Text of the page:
My English teacher, Gerry, was an eccentric. De rigeur, non? When the mood took him, he would give each pupil in his class a novel to read, the choice of book supposedly tailored to his or her individual aura: he claimed, in all seriousness, to possess the gift of second sight. To me, one time, he handed In Cold Blood, Truman Capote’s celebrated account of the small town murder of a Kansas family; another time, he handed over A Clockwork Orange. What these offerings spoke about me, in Gerry’s eyes, I dread to think, but I adore them to this day!

I’m not sure how old I was when I first read John Fowles – 15 or 16 most likely – and whether it was Gerry who recommended I did so. I seriously doubt it. I remember him dismissing Fowles – one of the few British modernists – as not even worthy of being in the footnotes of any right-minded survey of 20th century English literature. “Have you tried reading Daniel Martin?” (1) he fumed. “Don’t bother!” Mind you, Gerry said equally outrageous things about George Orwell and Aldous Huxley! (2)

A few months ago, I was discussing Gerry’s damning assessment of Fowles with a friend. I mooted the idea of re­-reading all the author’s books – in publication order, naturally – and writing about the experience. After all Fowles had meant something to me once.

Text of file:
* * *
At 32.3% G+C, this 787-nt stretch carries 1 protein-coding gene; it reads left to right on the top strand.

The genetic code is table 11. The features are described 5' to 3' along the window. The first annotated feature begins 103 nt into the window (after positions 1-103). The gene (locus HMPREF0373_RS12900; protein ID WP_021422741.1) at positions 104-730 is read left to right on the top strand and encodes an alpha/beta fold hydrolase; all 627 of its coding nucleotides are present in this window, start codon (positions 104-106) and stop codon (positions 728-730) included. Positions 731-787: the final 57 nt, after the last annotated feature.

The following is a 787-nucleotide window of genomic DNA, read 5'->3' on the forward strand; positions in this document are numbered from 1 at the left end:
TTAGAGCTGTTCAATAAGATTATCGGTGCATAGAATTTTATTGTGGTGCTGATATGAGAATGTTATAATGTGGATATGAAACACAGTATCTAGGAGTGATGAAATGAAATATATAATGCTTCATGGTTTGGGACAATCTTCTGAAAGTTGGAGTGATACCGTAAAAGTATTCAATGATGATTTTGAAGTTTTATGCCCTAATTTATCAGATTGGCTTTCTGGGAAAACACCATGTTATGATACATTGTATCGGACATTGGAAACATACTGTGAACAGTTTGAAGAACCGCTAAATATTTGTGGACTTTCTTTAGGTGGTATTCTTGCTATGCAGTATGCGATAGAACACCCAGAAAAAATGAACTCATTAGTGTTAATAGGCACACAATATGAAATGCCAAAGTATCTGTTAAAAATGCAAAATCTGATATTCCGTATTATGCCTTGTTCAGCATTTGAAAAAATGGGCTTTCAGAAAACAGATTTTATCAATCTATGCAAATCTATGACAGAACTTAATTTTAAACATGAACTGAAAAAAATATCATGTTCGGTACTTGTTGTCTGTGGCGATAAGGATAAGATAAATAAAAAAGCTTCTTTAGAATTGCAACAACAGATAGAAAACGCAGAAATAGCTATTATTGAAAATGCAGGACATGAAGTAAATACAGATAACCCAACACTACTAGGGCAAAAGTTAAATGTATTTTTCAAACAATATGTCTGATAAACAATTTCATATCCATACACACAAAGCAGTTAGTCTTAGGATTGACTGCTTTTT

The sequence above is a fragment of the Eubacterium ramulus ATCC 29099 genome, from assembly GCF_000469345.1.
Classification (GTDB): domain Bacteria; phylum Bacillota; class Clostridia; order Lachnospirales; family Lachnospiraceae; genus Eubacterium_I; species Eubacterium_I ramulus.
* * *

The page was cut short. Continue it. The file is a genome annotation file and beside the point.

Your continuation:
In this enterprise, I was faintly encouraged by having just read, and rather enjoyed, a Granta piece on Fowles’s gloriously mean-­spirited journal entries about the making of the film version of The French Lieutenant’s Woman. It augured well. Who doesn’t love a curmudgeon, particularly one as wilfully obdurate as John Fowles clearly was?

My introduction to Fowles had been via second novel The Magus, picked up in a York charity shop. The book turned out to be an early copy, minus its dust­ jacket, published by Jonathan Cape in 1965; Fowles would revise and expand The Magus in 1977, misguidedly adding more sex, upping the Nazi stormtrooper count, and, fluffing the ending for a second time. (He never did quite know when to stop writing. Have a read of the two separate endings to The French Lieutenant’s Woman if you don’t believe me.)

The first time I read Fowles’s debut, The Collector, I must confess to being underwhelmed. (By this time in my reading tastes, I had abandoned Fowles for the wry sadistic oozings of Ian McEwan). To be fair, The Collector is not Fowles’s finest work. I certainly wouldn’t recommend it as a starting point for anybody interested in reading him. Tedious, nasty, faintly pleased with itself, it can’t quite decide what sort of novel it wants to be. Fowles’s restless prose -­ arch, self­-conscious, faintly ridiculous -­ flits from one tone to another like one of the butterflies so beloved of the book’s protagonist, Clegg.

Reading it again these thirty years later, I am struck by some rather unexpected resonances. The misshapen trajectory of the pools­-winning, social misfit Clegg’s narrative has him abduct  a young art student, Miranda, and imprison her in the cellar of his remote house, in what could be the blueprint for the Natascha Kampusch kidnapping.